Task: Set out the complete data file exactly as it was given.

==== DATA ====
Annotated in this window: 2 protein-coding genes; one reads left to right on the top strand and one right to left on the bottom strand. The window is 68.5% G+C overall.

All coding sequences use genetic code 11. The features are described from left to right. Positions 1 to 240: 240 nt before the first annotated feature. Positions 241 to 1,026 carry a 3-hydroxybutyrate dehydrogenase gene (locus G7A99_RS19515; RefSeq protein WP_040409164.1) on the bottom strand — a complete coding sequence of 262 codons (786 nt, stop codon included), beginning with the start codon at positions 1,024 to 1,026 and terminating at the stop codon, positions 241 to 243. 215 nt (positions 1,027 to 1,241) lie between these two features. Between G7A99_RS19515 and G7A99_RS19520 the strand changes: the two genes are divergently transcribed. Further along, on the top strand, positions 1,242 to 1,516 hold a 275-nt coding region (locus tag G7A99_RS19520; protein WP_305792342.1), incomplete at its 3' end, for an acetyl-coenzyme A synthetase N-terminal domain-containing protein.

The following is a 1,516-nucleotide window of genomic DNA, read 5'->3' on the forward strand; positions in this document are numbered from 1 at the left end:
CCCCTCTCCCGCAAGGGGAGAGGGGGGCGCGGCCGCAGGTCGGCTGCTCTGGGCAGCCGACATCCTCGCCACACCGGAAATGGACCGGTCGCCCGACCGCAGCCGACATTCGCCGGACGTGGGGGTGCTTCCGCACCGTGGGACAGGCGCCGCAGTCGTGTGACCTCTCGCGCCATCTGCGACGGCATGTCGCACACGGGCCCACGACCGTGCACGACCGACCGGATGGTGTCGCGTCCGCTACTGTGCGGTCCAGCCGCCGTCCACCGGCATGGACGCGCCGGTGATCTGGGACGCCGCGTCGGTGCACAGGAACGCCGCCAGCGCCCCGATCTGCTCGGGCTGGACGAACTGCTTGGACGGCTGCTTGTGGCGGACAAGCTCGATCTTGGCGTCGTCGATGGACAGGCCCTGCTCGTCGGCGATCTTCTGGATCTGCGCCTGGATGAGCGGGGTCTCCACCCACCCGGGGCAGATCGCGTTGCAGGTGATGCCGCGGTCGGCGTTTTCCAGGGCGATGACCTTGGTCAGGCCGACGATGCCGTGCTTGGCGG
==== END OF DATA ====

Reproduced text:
Annotated in this window: 2 protein-coding genes; one reads left to right on the top strand and one right to left on the bottom strand. The window is 68.5% G+C overall.

All coding sequences use genetic code 11. The features are described from left to right. Positions 1 to 240: 240 nt before the first annotated feature. Positions 241 to 1,026 carry a 3-hydroxybutyrate dehydrogenase gene (locus G7A99_RS19515; RefSeq protein WP_040409164.1) on the bottom strand — a complete coding sequence of 262 codons (786 nt, stop codon included), beginning with the start codon at positions 1,024 to 1,026 and terminating at the stop codon, positions 241 to 243. 215 nt (positions 1,027 to 1,241) lie between these two features. Between G7A99_RS19515 and G7A99_RS19520 the strand changes: the two genes are divergently transcribed. Further along, on the top strand, positions 1,242 to 1,516 hold a 275-nt coding region (locus tag G7A99_RS19520; protein WP_305792342.1), incomplete at its 3' end, for an acetyl-coenzyme A synthetase N-terminal domain-containing protein.

The following is a 1,516-nucleotide window of genomic DNA, read 5'->3' on the forward strand; positions in this document are numbered from 1 at the left end:
CCCCTCTCCCGCAAGGGGAGAGGGGGGCGCGGCCGCAGGTCGGCTGCTCTGGGCAGCCGACATCCTCGCCACACCGGAAATGGACCGGTCGCCCGACCGCAGCCGACATTCGCCGGACGTGGGGGTGCTTCCGCACCGTGGGACAGGCGCCGCAGTCGTGTGACCTCTCGCGCCATCTGCGACGGCATGTCGCACACGGGCCCACGACCGTGCACGACCGACCGGATGGTGTCGCGTCCGCTACTGTGCGGTCCAGCCGCCGTCCACCGGCATGGACGCGCCGGTGATCTGGGACGCCGCGTCGGTGCACAGGAACGCCGCCAGCGCCCCGATCTGCTCGGGCTGGACGAACTGCTTGGACGGCTGCTTGTGGCGGACAAGCTCGATCTTGGCGTCGTCGATGGACAGGCCCTGCTCGTCGGCGATCTTCTGGATCTGCGCCTGGATGAGCGGGGTCTCCACCCACCCGGGGCAGATCGCGTTGCAGGTGATGCCGCGGTCGGCGTTTTCCAGGGCGATGACCTTGGTCAGGCCGACGATGCCGTGCTTGGCGG